Labour has called for an immediate 1p increase in Scottish income tax rates.
The party said the move would raise about 500m every year, which it said would be enough to avoid cuts to education and other local services.
Holyrood will be given limited powers over income tax rates from April, with more flexible powers later due to be devolved under the Scotland Bill.
The Scottish government has said it will not alter income tax rates until these greater powers come into force.
But that will not be until next year at the earliest.
Under the more limited powers, which have been devolved under the Scotland Act 2012, any changes in income tax rates would need to be replicated across all bands.
- Explainer: Scottish rate of income tax
- Swinney: No change in Scottish income tax rate
- Lib Dems propose 1p income tax rise
- Tories: Scotland ‘should create new tax band’
The Scottish government has argued that this would mean the least well-off would be hit hardest by any increase.
In his draft budget, which was unveiled in December, Finance Secretary John Swinney said he would be keeping income tax rates in Scotland the same as the rest of the UK in 2016/17.
He said he hoped the greater flexibility in setting income tax rates offered by the Scotland Bill proposals would allow the the Scottish government to introduce a “more progressive” tax regime in the future.
But Scottish Labour said its plan for a 1p rise in income tax across all bands from April would be offset by taxpayers earning less than 20,000 receiving a 100 annual boost to their income through a payment scheme.
This 100 payment, which would be administered by councils, would be “far in excess” of the additional 20 which someone earning just above the minimum wage would pay in income tax over the course a year, the party said.
Labour said someone on a salary of about 30,000 a year would pay less than 4 a week extra under its plan.
But someone on the same 144,687 wage as the first minister would pay an extra 28 a week (1,447 a year), it said.
What is the Scottish Rate of Income Tax?
- From April of this year, the UK rate of income tax will be reduced by 10p in the pound in Scotland, across the 20% band, the 40% band and the 45% band
- It will then be up to the Scottish Parliament to set its own rate to replace the 10p that has been taken out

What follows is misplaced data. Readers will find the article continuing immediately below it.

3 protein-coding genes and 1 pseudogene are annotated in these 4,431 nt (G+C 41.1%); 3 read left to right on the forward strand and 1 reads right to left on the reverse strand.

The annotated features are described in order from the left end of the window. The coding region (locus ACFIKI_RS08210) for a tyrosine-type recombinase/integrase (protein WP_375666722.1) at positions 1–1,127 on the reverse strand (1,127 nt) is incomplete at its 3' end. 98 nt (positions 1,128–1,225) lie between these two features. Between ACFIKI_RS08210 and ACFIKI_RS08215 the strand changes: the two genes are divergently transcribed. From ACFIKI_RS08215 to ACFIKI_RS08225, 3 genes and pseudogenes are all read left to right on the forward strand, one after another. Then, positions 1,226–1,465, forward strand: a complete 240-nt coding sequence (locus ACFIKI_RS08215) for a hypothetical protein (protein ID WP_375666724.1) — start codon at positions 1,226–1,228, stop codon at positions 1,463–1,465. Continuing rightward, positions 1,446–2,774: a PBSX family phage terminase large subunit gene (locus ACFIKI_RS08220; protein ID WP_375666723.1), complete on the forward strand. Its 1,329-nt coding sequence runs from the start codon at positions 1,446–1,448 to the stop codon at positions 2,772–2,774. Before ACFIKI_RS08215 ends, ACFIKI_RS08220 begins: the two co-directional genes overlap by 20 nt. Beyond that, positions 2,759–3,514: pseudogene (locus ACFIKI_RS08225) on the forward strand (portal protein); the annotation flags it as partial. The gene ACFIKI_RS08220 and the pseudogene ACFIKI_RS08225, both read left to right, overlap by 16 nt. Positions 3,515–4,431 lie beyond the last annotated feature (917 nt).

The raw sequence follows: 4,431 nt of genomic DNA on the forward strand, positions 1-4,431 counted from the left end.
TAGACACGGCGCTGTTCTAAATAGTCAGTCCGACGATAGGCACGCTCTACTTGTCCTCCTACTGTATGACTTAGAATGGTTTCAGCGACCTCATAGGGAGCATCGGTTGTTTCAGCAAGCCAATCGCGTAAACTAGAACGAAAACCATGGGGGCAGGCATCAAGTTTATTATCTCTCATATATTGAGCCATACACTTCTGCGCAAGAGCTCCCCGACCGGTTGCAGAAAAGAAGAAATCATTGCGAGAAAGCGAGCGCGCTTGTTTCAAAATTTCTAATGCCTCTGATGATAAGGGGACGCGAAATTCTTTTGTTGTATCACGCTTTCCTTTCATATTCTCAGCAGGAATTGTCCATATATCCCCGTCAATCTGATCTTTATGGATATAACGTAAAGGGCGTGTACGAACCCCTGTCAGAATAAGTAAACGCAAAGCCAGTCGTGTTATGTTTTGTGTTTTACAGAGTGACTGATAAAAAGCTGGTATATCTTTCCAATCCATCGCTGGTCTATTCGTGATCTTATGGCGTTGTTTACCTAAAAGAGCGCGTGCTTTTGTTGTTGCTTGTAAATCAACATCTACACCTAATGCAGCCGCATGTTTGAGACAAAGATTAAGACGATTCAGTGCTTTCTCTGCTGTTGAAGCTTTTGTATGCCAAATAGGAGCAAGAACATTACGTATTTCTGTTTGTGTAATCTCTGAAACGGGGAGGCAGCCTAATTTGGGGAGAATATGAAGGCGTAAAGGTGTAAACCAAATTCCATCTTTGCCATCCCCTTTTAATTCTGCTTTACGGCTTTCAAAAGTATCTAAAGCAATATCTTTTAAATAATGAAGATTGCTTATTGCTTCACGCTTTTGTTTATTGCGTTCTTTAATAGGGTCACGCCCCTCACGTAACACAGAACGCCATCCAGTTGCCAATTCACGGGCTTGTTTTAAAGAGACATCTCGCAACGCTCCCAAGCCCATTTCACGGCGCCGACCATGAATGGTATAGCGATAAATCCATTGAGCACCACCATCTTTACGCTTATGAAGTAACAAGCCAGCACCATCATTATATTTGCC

- This rate could be exactly the same as the rest of the UK, or it could be higher or lower
- In his draft budget, John Swinney set the Scottish Rate of Income Tax at 10p – meaning it will remain the same as the rest of the UK
- Both Scottish Labour and the Scottish Liberal Democrats have proposed an 11p rate – meaning all bands in Scotland would be 1p higher than elsewhere in the UK
- Under the Scotland Bill proposals which are currently going through the UK Parliament, Holyrood would be given greater control over income tax rates and bands
- This would allow the Scottish government to create new tax bands, and to raise the rate of tax paid by higher earners without also raising it for lower paid workers
- But the Scotland Bill will not come into force until next year at the earliest
Scottish Labour’s proposal would mean that income tax rates in Scotland would be higher than elsewhere in the UK.
Leader Kezia Dugdale, said: “Given the choice between using our powers or making cuts to our children’s future, we choose to use our powers.
“We will tear up this SNP budget that simply manages Tory cuts and instead use the power we have to set the Scottish rate of income tax 1p higher than the rate set by George Osborne. This will provide an extra half a billion pounds a year to invest in the future.
“We don’t do this because we want to use the powers for their own sake. We do it because there is no other alternative to cutting into our nation’s future.”
Mr Swinney’s draft budget is due to be debated at Holyrood on Wednesday.
Commenting on Labour’s plans, a Scottish government source said: “Around 2.2 million basic rate taxpayers across Scotland – including almost half a million pensioners – would be hit by Labour’s tax grab.
“Around 40 per cent of the adult Scottish population don’t earn enough to pay any income tax, and the lowest paid would actually lose out, because anyone earning less than 11,000 – mostly women in part-time work – can still pay National Insurance but would not benefit from the proposed 100 rebate.
“In addition, these proposals would create an unfair distortion in the system as someone earning just under 11,000 wouldn’t get the 100 hand-out while someone earning 11,000 would.
“Labour’s plans for administering the 100 rebate appear to be uncosted but would clearly run into the tens of millions of pounds.”
Last week, the Scottish Liberal Democrats also proposed increasing income tax rates by 1p to raise extra funds for schools.
But the Scottish Conservatives have said that taxes in Scotland should be no higher than the rest of the UK – and lower when affordable.